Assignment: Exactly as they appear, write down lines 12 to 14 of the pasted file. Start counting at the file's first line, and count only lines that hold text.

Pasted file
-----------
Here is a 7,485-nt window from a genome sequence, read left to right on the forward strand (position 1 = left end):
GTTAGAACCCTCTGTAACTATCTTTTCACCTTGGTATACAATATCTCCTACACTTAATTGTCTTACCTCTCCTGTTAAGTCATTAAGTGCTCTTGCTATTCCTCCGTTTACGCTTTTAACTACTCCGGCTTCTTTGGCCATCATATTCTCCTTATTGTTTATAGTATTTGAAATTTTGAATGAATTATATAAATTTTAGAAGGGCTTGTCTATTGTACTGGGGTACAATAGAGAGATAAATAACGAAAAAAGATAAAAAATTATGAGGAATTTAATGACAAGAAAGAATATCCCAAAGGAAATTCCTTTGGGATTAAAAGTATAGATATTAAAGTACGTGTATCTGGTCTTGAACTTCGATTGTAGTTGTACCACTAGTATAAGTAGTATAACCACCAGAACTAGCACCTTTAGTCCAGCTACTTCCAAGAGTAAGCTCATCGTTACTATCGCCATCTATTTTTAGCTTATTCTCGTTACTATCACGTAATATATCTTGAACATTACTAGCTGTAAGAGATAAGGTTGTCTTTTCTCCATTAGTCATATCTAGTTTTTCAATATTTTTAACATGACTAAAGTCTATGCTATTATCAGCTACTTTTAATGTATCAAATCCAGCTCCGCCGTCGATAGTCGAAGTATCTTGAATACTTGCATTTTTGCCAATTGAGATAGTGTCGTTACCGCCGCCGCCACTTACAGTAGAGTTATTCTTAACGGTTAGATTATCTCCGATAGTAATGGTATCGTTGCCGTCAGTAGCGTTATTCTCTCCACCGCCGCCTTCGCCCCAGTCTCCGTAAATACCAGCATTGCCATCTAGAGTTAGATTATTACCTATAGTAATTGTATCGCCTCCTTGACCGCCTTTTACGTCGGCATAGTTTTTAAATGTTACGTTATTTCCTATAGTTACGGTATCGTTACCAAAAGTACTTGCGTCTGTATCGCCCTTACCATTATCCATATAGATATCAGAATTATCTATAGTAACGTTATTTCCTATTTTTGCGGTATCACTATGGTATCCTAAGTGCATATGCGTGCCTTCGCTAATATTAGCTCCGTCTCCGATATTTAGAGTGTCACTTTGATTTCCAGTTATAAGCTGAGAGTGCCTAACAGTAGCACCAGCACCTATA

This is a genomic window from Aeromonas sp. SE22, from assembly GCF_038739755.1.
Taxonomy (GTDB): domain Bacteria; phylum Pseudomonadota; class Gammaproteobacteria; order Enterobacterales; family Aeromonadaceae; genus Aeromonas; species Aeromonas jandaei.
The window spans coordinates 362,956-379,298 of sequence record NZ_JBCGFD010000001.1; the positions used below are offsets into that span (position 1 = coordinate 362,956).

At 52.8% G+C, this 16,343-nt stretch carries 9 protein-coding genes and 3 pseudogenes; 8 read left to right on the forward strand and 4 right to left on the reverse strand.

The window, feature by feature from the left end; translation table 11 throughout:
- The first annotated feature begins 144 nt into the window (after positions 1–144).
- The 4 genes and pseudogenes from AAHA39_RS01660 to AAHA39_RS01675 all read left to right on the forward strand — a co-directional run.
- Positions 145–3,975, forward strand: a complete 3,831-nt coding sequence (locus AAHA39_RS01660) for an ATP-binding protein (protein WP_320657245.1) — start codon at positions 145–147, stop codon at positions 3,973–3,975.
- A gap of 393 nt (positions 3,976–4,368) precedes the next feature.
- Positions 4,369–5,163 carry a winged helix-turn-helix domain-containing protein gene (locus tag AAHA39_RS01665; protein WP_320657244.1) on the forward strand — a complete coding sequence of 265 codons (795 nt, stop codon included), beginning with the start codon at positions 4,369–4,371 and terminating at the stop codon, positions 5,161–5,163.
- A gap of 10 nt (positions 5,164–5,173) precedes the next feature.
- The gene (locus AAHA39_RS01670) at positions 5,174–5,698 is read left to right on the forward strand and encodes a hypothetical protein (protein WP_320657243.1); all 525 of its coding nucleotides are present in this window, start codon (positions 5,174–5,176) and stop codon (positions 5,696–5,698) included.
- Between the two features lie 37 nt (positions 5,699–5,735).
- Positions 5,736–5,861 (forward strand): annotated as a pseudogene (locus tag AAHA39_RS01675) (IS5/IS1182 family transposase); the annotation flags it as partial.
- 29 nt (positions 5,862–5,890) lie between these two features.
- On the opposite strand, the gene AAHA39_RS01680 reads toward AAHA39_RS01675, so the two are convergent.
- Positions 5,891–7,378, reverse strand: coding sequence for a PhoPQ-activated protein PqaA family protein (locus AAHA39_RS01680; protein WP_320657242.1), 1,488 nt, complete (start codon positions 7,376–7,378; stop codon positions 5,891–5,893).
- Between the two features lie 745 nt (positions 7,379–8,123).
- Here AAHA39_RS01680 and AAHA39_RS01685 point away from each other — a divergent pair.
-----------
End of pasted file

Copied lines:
- Positions 4,369–5,163 carry a winged helix-turn-helix domain-containing protein gene (locus tag AAHA39_RS01665; protein WP_320657244.1) on the forward strand — a complete coding sequence of 265 codons (795 nt, stop codon included), beginning with the start codon at positions 4,369–4,371 and terminating at the stop codon, positions 5,161–5,163.
- A gap of 10 nt (positions 5,164–5,173) precedes the next feature.
- The gene (locus AAHA39_RS01670) at positions 5,174–5,698 is read left to right on the forward strand and encodes a hypothetical protein (protein WP_320657243.1); all 525 of its coding nucleotides are present in this window, start codon (positions 5,174–5,176) and stop codon (positions 5,696–5,698) included.